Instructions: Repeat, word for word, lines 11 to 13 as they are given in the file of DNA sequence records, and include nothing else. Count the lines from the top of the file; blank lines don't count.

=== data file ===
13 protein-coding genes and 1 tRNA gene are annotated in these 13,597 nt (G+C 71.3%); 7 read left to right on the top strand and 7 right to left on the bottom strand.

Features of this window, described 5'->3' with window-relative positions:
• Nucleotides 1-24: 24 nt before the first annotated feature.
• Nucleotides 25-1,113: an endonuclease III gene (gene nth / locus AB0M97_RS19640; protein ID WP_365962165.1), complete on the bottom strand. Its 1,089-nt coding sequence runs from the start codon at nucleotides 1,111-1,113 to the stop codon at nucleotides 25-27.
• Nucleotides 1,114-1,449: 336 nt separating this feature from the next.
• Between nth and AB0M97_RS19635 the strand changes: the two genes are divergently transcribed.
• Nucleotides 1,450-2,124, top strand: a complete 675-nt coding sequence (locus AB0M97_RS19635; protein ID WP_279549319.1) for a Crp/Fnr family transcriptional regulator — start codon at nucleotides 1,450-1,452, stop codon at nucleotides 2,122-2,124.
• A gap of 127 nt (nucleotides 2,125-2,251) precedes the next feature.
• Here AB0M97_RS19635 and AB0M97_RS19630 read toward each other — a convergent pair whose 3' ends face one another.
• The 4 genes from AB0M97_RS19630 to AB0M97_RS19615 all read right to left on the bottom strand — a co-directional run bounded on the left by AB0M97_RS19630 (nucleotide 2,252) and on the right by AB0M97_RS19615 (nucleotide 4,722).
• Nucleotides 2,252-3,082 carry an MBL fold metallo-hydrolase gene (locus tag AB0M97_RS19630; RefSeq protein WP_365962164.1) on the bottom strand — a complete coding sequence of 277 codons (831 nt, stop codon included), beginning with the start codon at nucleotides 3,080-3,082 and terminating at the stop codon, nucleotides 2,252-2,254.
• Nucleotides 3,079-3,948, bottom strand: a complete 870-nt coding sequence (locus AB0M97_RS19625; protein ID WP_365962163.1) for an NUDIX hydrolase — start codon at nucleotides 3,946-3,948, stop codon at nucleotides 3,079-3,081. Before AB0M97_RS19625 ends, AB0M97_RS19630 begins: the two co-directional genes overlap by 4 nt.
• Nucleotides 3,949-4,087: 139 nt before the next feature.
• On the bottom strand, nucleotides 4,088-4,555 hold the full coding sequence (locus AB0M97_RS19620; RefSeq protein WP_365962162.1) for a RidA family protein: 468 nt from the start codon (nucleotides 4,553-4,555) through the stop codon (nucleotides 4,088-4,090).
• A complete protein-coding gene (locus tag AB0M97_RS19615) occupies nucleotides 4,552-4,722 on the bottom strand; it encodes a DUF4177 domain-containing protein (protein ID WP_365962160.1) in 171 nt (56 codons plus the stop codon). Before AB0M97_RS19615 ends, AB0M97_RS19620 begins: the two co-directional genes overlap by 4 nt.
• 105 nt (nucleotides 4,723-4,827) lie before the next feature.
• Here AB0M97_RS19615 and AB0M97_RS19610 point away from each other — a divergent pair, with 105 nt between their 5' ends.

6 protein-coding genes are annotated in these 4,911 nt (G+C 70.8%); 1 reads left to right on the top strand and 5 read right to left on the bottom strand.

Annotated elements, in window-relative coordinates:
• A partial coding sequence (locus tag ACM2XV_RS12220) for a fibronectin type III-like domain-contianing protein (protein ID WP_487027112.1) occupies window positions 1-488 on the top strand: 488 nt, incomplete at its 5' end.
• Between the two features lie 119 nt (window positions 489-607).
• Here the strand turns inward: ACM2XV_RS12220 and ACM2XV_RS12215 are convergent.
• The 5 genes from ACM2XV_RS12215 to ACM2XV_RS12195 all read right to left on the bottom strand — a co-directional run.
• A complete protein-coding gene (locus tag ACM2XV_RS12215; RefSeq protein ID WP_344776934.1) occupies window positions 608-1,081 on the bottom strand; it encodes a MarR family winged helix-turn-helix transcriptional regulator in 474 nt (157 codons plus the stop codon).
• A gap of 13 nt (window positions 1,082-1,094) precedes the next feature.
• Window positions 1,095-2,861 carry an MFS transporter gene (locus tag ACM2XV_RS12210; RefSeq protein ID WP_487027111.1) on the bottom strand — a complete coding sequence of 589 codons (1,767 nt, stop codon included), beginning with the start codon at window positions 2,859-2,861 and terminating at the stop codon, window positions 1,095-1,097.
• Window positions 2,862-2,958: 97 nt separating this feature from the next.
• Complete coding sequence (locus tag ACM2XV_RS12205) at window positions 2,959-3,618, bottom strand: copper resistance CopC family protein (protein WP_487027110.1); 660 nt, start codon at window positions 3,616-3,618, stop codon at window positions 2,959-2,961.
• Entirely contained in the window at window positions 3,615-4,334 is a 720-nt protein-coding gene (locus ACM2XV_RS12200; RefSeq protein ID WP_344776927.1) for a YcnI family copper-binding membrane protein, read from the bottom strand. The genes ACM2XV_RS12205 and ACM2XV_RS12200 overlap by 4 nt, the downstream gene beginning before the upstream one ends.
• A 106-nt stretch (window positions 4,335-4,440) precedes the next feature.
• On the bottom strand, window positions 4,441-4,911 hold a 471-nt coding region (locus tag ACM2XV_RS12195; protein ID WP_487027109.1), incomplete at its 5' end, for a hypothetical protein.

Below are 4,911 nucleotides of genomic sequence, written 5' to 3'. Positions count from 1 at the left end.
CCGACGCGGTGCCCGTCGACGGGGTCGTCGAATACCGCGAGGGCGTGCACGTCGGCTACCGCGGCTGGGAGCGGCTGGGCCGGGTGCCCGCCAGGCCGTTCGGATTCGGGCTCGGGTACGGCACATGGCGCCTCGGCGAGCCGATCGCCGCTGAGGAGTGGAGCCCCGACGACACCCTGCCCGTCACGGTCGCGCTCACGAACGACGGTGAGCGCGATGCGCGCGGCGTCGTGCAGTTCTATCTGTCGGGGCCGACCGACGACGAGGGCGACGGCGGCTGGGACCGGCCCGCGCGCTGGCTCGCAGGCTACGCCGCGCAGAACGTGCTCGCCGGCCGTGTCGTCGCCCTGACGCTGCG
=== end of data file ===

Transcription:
• Nucleotides 2,252-3,082 carry an MBL fold metallo-hydrolase gene (locus tag AB0M97_RS19630; RefSeq protein WP_365962164.1) on the bottom strand — a complete coding sequence of 277 codons (831 nt, stop codon included), beginning with the start codon at nucleotides 3,080-3,082 and terminating at the stop codon, nucleotides 2,252-2,254.
• Nucleotides 3,079-3,948, bottom strand: a complete 870-nt coding sequence (locus AB0M97_RS19625; protein ID WP_365962163.1) for an NUDIX hydrolase — start codon at nucleotides 3,946-3,948, stop codon at nucleotides 3,079-3,081. Before AB0M97_RS19625 ends, AB0M97_RS19630 begins: the two co-directional genes overlap by 4 nt.
• Nucleotides 3,949-4,087: 139 nt before the next feature.